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ID: 112042


Date: 2018-12-06

Super Smash Bros. Ultimate review-in-progress — Everyone’s here, and you should be too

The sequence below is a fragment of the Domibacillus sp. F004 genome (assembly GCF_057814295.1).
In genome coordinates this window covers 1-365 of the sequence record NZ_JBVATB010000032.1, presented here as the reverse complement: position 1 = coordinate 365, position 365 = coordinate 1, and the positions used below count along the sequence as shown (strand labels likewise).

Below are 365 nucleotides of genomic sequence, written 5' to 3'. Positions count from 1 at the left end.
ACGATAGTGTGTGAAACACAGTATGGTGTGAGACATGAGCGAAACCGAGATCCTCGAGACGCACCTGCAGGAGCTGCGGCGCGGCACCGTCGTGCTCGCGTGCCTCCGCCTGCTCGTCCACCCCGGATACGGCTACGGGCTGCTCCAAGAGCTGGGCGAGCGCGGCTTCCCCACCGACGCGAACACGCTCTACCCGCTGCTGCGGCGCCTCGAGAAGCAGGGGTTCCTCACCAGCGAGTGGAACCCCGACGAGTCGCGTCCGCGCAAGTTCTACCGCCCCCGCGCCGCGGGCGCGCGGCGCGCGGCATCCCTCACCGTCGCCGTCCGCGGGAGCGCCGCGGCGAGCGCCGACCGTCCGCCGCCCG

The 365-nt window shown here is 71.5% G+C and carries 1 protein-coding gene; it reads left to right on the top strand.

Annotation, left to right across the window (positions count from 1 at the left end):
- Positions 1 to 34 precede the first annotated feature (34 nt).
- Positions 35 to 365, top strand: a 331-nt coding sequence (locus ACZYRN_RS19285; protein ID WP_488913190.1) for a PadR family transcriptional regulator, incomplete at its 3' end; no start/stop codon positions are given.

Before Super Smash Bros. Ultimates reveal, I figured Nintendo would just port the Wii U version of Super Smash Bros. to the Switch. Wed maybe get a couple of new characters, but it would mostly be the same game. Thats what Nintendo did with Mario Kart 8 Deluxe, and its one of the systems top sellers. But Super Smash Bros. Ultimate, which comes out on December 7, went far beyond my early expectations. Its doesnt just add some new characters and levels, but Ultimate has one of the biggest rosters Ive ever seen in a fighting game. And even if you dont always want to compete with friends, it gives you plenty to do when youre playing alone. Check out our Reviews Vault for past game reviews. I love Super Smash Bros., and Im always playing the series with my family and friends. And I can already tell that well all be spending hundreds of hours with this fifth generation installment in the franchise throughout the next several years. However, the online capabilities of the game dont go online until the December 7 release date, and Ultimate is getting a day one patch that is going to change the balance of some characters. So this is only a review-in-progress. A giant rosterSuper Smash Bros. Ultimate has 74 characters. That would be a huge roster for any fighting game, let alone a Super Smash Bros. For comparison, the Wii U version launched with 51. Super Smash Bros. Melee for the GameCube had 25. Ultimate includes every character that was ever part of Smash Bros. So along with mainstays like Mario and Pikachu, we see the return of fighters that have only made an appearance in a single Smash Bros. entry, like Metal Gear Solids Snake and Young Link from The Legend of Zelda: Ocarina of Time. And then we also have several new characters. This includes fighters I had been hoping to see in Smash Bros. for years, such as Castlevanias Simon Belmont and Metroids Ridley. Simon Belmont enters the ring. Trying all of the new characters is a blast, but I also had fun going through returning fighters and discovering the minor and major changes. Many of them have new looks. Zeldas appearance comes from the 3DS game A Link Between Worlds rather than her Twilight Princess appearance. Others have costume options that represent their latest games, like Links blue attire from Breath of the Wild and Marios white wedding outfit from Super Mario Odyssey. The changes arent just cosmetic for many characters. Along with small tweaks, like the strength and launching power of certain moves, many of them have had attacks and abilities reworked or changed. Luigi finally uses his Poltergust 3000 vacuum from the Luigi Mansion series as part of his throw attacks, and Ganondorf will use his sword for his Smash attacks. Just trying every character for a couple of fights brought me hours of joy, and then I can pick out my favorites and focus on mastering them. The variety of the roster ensures you wont be bored with Ultimate for a long time. The Battlefield version of a stage based on the Mario Bros. arcade game. Tons of battlegroundsThis variety extends to the stages. Although Ultimate doesnt include every level in Smash Bros. history, it comes close. And for the first time, you can turn off stage hazards. This means I can enjoy the Mega Man level without having the Yellow Devil (a boss from Mega Man) show up and block half of the screen. Just like in the Wii U and 3DS Smash games, you can choose to turn any level in a Final Destination form, which feature a single, flat platform for everyone to battle on. But Ultimate also adds selecting Battleground versions of every stage. This gives each level a layout identical to the Battleground level, which has one large platform below three smaller ones. This option makes it so that you can play levels that have settings and themes you like without having to deal with their original (and sometimes annoying) layouts. Each level also has music you can select from its corresponding franchise. The selections include original classic Nintendo tunes and new arrangements. Its an incredible collection of music, and fans of these game series will take a lot of delight just in exploring Ultimates soundtrack. Faster, flashier actionUltimate is also a faster game than its Wii U counterpart. Most characters feel quicker and attacks generally hit harder. This makes for a faster-paced experience. No, its doesnt quite match the crazy pace of Super Smash Bros. Melee for the GameCube, which remains a favorite with many Smash fans. But its as close as weve gotten since then. Presentation and interface changes also bring big improvements. Some of these are more flashy than substantial. If you land an attack thats likely to deliver the winning blow of the match, the camera will quickly zoom in on your character at the moment of impact. Its a neat touch that helps make the end of a battle more exciting. Also, a new minimap will appear in the corner of the screen when a character is knocked out of cameras view of the stage. This gives you a better idea of how close you are to being knocked out and killed. Even specific characters have some new UI help. Fire Emblems battle mage Robin is a fun fighter in Smash Bros. for Wii U, but he was difficult to keep track of. His weapons and spell books only had so many uses before they were thrown away. You then had to wait for them to available again. On the Wii U, you never knew how many times you could use your sword or spell before you ran out, but now a meter above his character portrait helps you keep track of that information. Huge singe-player experienceSmash Bros. on Wii U and 3DS both lacked any substantial single-player experiences. Say what you will about the overly floaty and slow gameplay of Super Smash Bros. Brawl for the Wii (and I wont even bring up tripping), but its Subspace Emissary mode was a lot of fun. It offered us a story-driven Smash campaign that gave solo players something interesting to do aside from fighting against waves of computer-controlled opponents. Ultimate brings a new major solo mode, World of Light. Its not as story-driven as Subspace Emissary, but it is much, much bigger. You explore a giant world map fighting hundreds of unique challenges. You might have to beat an opponent while the floor is on fire, or you have to win against a wave of enemies while the screen occasionally flips upside down. Each time you win a fight, you unlock a Spirit. These represent characters from other Nintendo (and some third-party) games. You can equip these to give yourself stat boosts and bonus effects. One might make you immune to fire, which would be useful to that challenge where the floors engulfed in flames. Getting the Spirits is fun for the sake of collecting them, and they add an RPG element to World of Light that gives you a sense of progression. The Spirits also tie in with the fights you need to beat to unlock them in clever ways. To unlock Snake Man from Mega Man 3, you have to beat Snake from Metal Gear Solid. Ha. Also, the battle spawns a bunch of the Bomchu item, which happens to work a lot like Snake Mans signature attack from the Mega Man series. I cant stress enough how big this mode is. Unlike Subspace Emissary, its not something youll blaze through in a couple of days. World of Light offers a ton of content and some good challenges for Smash Bros. fans looking for an engaging experience that they can enjoy by themselves. Preparing for the Snake Man battle. Some characters seem notably stronger than other. King K. Rool (Donkey Kongs crocodile nemesis) has strong melee and ranged attacks. His recovery can get him back on the stage from just about anywhere. He an also instant-kill most enemies that have more than 100 percent damage with a simple throw combo. He feels overpowered. Ultimate has a day one update that I wont be able to try until the game launches. This includes a balance patch that could have a big impact on how some of the fighters play. So this issue could be better by the time the game launches. Im curious to see if King K. Rool will feel a bit more fair after this patch hits. I love Super Smash Bros. for Wii U, and Ultimate is better in every way I can see. The roster is bigger, the single-player offerings are much stronger, and its prettier. And the game felt comfortable both on the TV (with a GameCube or Pro Controller) or in portable mode. I didnt try playing the game with a single Joy-Con, because that sounds terrible (using a single Joy-Con has never felt comfortable for any game). There are two big reasons why this is only a review-in-progress so far. One is the balance patch that I mentioned. Also, the online features dont go live until the game launches. Nintendo games often have dodgy online components. I want to wait and see how Ultimates internet battles play out. But even if the online aspect of the game might suck and the roster balance is a bit wonky, I know I love this game. I just want to see if the online features can cement it as my favorite Smash Bros. game ever. Super Smash Bros. Ultimate comes out on December 7 for Switch. Nintendo gave us a physical copy of the game for this review.